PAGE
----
Date Approved

8-22-2016

Embargo Period

8-24-2016

Document Type

Thesis

Degree Name

M.S. Mechanical Engineering

Department

Mechanical Engineering

College

Henry M. Rowan College of Engineering

First Advisor

Riddell, William

Second Advisor

Constans, Eric

Third Advisor

Ranganathan, Shivakumar

Subject(s)

Strength of materials; Fibrous composites; Finite element method

Disciplines

Mechanical Engineering

Abstract

The strength of fiber-reinforced composites is dependent on the strength of the fiber-matrix interface bond. Thermal, chemical, and other means have been used to modify the surface of fibers, resulting in increased fiber-matrix interface bond strength. However, researchers are still dependent on empirical methods to relate surface modifications to composite performance. Additional efforts are required to develop physics-based models for micro-mechanical effects on interfacial bond strength that will be needed for the improved design and processing of fiber reinforced composites. It is anticipated that experimental, numerical, and analytical efforts will be needed to contribute toward this endeavor.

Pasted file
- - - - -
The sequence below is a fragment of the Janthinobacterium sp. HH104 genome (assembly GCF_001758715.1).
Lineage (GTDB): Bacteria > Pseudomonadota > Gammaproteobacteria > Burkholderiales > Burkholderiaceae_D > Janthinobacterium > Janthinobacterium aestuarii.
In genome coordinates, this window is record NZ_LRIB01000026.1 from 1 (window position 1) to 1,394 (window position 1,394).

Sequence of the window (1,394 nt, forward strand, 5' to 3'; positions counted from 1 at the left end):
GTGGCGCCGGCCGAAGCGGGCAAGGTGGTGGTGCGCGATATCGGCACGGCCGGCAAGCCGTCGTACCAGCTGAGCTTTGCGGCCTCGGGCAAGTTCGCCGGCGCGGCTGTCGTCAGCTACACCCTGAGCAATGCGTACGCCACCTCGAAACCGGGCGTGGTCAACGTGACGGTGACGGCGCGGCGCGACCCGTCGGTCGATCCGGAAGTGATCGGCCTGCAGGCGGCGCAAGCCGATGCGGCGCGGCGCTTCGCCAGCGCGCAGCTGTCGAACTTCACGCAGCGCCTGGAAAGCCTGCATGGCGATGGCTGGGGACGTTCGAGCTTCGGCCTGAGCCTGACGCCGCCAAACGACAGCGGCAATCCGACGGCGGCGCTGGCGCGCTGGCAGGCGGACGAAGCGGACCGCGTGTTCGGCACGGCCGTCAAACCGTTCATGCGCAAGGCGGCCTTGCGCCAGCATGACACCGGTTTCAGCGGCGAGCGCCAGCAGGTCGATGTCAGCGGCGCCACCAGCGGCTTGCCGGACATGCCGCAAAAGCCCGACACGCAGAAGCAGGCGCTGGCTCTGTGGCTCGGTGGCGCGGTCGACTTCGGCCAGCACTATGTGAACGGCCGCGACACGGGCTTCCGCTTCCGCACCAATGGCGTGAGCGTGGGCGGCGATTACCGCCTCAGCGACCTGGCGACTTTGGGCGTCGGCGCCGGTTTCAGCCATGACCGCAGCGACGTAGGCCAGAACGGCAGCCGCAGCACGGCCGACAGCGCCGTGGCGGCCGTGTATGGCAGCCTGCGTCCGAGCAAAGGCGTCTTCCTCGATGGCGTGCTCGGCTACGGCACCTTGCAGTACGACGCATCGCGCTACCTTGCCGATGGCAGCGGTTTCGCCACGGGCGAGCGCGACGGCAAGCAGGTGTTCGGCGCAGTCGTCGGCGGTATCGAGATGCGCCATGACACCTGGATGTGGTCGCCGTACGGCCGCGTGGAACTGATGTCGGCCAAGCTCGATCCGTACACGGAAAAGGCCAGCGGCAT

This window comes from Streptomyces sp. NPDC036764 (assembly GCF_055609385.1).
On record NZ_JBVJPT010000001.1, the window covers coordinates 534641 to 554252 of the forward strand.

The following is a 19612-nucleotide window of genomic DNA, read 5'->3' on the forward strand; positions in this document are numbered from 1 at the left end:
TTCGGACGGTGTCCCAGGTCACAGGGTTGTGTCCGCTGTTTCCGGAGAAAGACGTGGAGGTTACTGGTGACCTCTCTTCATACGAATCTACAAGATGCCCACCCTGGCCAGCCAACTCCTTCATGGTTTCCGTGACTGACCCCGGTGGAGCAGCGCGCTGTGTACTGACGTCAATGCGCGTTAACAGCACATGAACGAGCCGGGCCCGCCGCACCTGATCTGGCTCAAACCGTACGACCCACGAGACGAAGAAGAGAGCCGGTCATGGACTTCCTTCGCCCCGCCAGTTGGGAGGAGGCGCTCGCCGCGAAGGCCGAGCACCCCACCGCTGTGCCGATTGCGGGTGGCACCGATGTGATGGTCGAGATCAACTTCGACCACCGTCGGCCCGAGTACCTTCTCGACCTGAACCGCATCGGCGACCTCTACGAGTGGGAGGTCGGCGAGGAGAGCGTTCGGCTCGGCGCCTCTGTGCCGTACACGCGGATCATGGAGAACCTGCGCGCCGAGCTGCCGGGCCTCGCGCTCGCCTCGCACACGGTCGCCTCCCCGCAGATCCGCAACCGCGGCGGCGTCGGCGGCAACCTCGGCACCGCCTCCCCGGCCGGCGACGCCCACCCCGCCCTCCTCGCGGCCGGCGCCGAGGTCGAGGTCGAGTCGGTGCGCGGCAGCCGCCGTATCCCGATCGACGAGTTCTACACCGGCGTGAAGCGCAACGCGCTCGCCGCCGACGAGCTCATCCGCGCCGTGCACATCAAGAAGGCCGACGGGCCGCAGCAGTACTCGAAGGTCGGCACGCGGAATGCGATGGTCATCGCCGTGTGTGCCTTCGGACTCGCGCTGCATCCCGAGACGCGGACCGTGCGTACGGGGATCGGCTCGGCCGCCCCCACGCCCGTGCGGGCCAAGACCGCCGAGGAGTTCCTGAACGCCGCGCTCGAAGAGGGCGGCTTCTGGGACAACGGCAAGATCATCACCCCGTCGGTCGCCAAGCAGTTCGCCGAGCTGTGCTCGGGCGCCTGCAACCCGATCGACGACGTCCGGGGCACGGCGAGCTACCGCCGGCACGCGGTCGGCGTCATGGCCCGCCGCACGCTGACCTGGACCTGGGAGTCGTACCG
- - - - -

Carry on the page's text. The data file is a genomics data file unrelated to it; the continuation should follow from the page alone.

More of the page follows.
A numerical approach is presented in this thesis that allows the shear lag parameter, β, to be extracted from finite element results. Extracting the shear lag parameter from numerical data allows numerical and analytical approaches to be compared. Axisymmetric finite element analyses of fiber pull out, axisymmetric macrobond, and fully embedded fiber fracture tests are discussed in light of this approach. Material and geometric properties used in numerical models are then varied to study their effects on the fitted value of β. It is anticipated that this approach will enable and enhance future research efforts to simulate the effect of fiber surface texture on pull out strength.

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